Ongoing Studies With Novel Agents in HER2+ Metastatic Breast Cancer

Video

Before sharing a final review of treatment options for HER2+ metastatic breast cancer, expert oncologists highlight ongoing clinical trials in this setting.

Transcript:

Andrew Seidman, MD: One of the places I like to go at ASCO [American Society of Clinical Oncology annual meeting] is down that poster corridor, where there are no results at all but just trials and progress because I can be really smart and talk to my colleagues and patients about what we are going to know in a few years. VK, there are some next-generation HER2CLIMB studies, HER2CLIMB-04, HER2CLIMB-05, that have potential to impact the future treatment landscape. Maybe you can tell us about those.

Vijayakrishna Gadi, MD, PhD: HER2CLIMB, if you see those letters together, we are talking about tucatinib and trying to introduce it in some way. One trial that caught my eye was HER2CLIMB-05, and this is an interesting concept because we know that in HER2-positive disease, brain metastases are front loaded, as opposed to a lot of disease where you see them later the process. When we can get the patients off of the chemotherapy and they are on the maintenance monoclonal antibodies, maybe now Phesgo [pertuzumab, trastuzumab, hyaluronidase], can we consider adding tucatinib and seeing if we can forestall the emergence of brain metastases and other disease progression. That’s a great concept. I am excited to see what that looks like. Just as a cautionary tale, we tried combining those drugs with Taxol [paclitaxel] in the I-SPY2 trial with tucatinib, not OK, a lot of toxicities. So that’s why we’re not looking at it in that way.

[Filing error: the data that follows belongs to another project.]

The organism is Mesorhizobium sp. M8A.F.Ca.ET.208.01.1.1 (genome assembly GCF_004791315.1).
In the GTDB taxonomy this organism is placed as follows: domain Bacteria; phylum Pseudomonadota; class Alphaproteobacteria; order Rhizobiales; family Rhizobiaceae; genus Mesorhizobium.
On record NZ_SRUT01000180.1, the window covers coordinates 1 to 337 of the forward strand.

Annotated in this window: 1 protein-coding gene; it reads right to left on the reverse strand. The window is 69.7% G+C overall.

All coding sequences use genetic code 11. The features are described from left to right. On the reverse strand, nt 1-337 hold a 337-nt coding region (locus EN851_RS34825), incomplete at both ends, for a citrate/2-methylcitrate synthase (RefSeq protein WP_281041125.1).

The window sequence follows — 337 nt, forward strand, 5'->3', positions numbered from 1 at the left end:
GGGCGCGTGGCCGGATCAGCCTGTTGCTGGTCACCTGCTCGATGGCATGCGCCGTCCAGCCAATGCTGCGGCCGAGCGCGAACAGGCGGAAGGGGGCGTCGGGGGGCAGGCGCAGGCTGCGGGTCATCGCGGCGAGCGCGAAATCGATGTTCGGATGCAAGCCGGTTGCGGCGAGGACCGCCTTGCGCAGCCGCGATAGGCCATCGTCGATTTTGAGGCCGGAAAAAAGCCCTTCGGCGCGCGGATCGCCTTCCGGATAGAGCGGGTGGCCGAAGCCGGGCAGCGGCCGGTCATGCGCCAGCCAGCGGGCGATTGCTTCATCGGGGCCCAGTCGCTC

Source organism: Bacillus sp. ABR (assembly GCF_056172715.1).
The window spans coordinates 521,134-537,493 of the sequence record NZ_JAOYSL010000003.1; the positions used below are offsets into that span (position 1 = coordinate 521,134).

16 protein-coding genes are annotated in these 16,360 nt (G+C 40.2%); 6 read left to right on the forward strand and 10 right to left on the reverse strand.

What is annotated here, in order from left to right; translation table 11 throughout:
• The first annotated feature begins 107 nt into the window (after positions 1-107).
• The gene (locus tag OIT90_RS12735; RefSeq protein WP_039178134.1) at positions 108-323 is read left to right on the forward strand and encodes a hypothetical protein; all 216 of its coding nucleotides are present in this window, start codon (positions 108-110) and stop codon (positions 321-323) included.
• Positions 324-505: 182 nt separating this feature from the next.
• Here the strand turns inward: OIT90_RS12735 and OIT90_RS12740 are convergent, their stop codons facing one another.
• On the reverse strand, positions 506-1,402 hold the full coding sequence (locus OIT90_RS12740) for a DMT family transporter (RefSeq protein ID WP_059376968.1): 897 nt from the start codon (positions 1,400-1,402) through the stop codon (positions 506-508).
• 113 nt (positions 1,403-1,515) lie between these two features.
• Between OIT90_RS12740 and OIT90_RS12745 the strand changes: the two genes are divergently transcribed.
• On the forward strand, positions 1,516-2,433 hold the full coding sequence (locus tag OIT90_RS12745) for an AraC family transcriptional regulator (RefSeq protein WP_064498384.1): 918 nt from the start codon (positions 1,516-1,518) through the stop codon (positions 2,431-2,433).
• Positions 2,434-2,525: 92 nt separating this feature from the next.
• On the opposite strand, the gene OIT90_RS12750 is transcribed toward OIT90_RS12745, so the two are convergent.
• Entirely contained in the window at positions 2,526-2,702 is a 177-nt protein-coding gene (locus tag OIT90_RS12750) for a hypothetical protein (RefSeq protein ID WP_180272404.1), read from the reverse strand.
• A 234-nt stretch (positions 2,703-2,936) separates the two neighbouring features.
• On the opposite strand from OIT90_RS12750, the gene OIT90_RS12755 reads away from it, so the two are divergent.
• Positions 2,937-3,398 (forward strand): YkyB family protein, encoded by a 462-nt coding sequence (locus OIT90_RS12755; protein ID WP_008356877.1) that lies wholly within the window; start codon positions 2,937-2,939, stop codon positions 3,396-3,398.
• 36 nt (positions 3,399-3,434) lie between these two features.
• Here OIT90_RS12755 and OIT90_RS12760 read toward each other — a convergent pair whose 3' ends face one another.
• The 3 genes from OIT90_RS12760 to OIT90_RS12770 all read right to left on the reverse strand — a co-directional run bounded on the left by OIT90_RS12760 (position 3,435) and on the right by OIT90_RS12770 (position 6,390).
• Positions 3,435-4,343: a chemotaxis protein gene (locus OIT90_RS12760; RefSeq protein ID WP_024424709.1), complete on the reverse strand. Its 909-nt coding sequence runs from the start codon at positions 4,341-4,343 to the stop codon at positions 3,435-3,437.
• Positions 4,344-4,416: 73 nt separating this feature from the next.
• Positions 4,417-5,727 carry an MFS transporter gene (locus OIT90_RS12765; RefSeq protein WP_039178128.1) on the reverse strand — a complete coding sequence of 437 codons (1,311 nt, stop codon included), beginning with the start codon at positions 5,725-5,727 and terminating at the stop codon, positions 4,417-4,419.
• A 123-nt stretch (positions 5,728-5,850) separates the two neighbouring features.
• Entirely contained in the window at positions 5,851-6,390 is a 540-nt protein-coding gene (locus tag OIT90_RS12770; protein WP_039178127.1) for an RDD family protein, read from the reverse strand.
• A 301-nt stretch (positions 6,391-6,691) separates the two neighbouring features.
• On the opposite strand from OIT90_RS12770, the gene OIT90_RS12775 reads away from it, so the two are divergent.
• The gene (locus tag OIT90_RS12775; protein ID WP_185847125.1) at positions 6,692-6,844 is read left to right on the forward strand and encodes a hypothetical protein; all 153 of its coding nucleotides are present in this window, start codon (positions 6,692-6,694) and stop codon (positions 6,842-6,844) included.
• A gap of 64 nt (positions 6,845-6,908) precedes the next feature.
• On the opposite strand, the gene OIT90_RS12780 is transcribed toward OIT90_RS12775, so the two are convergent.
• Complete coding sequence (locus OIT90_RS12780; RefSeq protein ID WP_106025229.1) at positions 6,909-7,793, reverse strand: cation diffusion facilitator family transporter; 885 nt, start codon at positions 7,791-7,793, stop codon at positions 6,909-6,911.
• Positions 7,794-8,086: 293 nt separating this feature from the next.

Andrew Seidman, MD: Paclitaxel, trastuzumab, pertuzumab, and tucatinib?

Vijayakrishna Gadi, MD, PhD: Yes, in I-SPY. It was effective but [nasty]. That’s why we really want to do it in that maintenance phase. Another study, HER2CLIMB-04, is a phase 2 study. Here, if you can’t beat them, join them. So combining tucatinib with trastuzumab deruxtecan and looking at that activity. Adding that extra oomph of CNS [central nervous system] protection with tucatinib with a very effective below the neck agent in deruxtecan.

Andrew Seidman, MD: I mentioned that earlier as something that is being explored in the residual disease population, which is an interesting concept.

Tiffany, maybe you can help bring us home for this section and talk about some of the emerging ADCs [antibody-drug conjugates] that target HER2.

Tiffany Traina, MD: Sure. I hopefully will be on a panel in a couple of years reporting out data from some of these. There were trials in progress at this current meeting that showed compound ARX788, another antibody-drug conjugate targeting HER2 with a different payload, and another tubulin inhibitor. That’s actually in a population now. It’s tough for the new agents that are being explored because they are designed to look at folks who have previously seen drugs like trastuzumab deruxtecan or tucatinib. So it’s going to be a really high bar to show benefit. There is a new TKI [tyrosine kinase inhibitor] that’s reversible and highly selective, I think [its called] DZD1516, that’s also being explored. There are bispecific antibodies, there is work looking at dual IO [immunotherapy] and HER2-targeted agents. A lot is on the horizon.